Part 4: Strategic context

Statements of intent: Examples of reporting practice.

The relevance of specific performance objectives and priorities should become apparent when they are presented within the context of the entity’s operating environment, purpose, and strategic aims. The strategic context helps explain, at a high level, the reason for the entity’s existence, what it exists to achieve, and the powers and functions it may exercise to help achieve its goals.

A useful discussion about context will include information on the purpose of the entity, its role, and the nature and scope of its functions and operations. Such characteristics remain relatively fixed over time, because they express, at a fairly high level, the fundamental information on the entity’s strategic positioning within the general, long-term aims of the Government.

Information that reflects the dynamic context of the entity needs to complement these discussions. This might include a discussion about changes to the entity’s operating environment, and how the entity is managing its current priorities, challenges, risks, and planned responses within that changing environment.

A common starting point for providing a strategic context for reported outcomes is the entity’s governing legislation. In its SOI, the Human Rights Commission succinctly outlines its purpose, functions, and roles in relation to the Human Rights Act 1993 (Example 1), before discussing its operating environment (Example 2).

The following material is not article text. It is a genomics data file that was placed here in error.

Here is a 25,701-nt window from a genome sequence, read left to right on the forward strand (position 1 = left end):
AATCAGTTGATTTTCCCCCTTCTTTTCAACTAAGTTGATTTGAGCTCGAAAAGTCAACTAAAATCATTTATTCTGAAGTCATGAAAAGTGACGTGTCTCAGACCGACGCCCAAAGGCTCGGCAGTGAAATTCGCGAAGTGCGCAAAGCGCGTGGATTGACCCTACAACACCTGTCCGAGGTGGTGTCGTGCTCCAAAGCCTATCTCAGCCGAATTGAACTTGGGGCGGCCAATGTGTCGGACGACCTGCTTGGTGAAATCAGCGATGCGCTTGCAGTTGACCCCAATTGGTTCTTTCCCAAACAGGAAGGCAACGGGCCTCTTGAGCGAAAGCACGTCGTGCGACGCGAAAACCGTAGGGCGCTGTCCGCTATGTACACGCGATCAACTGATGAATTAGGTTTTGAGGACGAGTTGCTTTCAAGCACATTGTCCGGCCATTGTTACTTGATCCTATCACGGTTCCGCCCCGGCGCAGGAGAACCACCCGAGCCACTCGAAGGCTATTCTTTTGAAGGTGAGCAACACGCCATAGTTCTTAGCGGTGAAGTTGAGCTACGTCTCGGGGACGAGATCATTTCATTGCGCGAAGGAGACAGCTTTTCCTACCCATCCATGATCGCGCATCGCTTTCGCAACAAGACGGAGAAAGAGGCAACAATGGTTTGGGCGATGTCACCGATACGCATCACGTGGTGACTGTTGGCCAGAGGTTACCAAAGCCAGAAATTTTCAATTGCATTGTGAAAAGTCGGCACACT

Another way to provide strategic context is to show how public entity outcomes link to Government themes. Many entities describe these links, although the extent to which the links are self-evident vary from entity to entity. The Ministry of Economic Development (MED) provides a clear and simple illustration of the links between Government economic transformation themes and the MED’s high-level outcomes (Example 3).

Government agencies share many societal outcomes. Although their common aims are sometimes clearly expressed, they are usually implied. Individual agencies do not often make appropriate reference to the outcomes of other agencies. We consider it would be useful for agencies to make such reference, as it is a good way for the user to see how a particular agency’s work complements the work done by other parts of government. The MED shows a summary of the most important agencies it works with and the agency outcomes that relate closely to the MED’s work. However, the diagram does imply that all outcomes relate to all agencies. To improve it, the MED could identify which outcomes relate to which specific agency.

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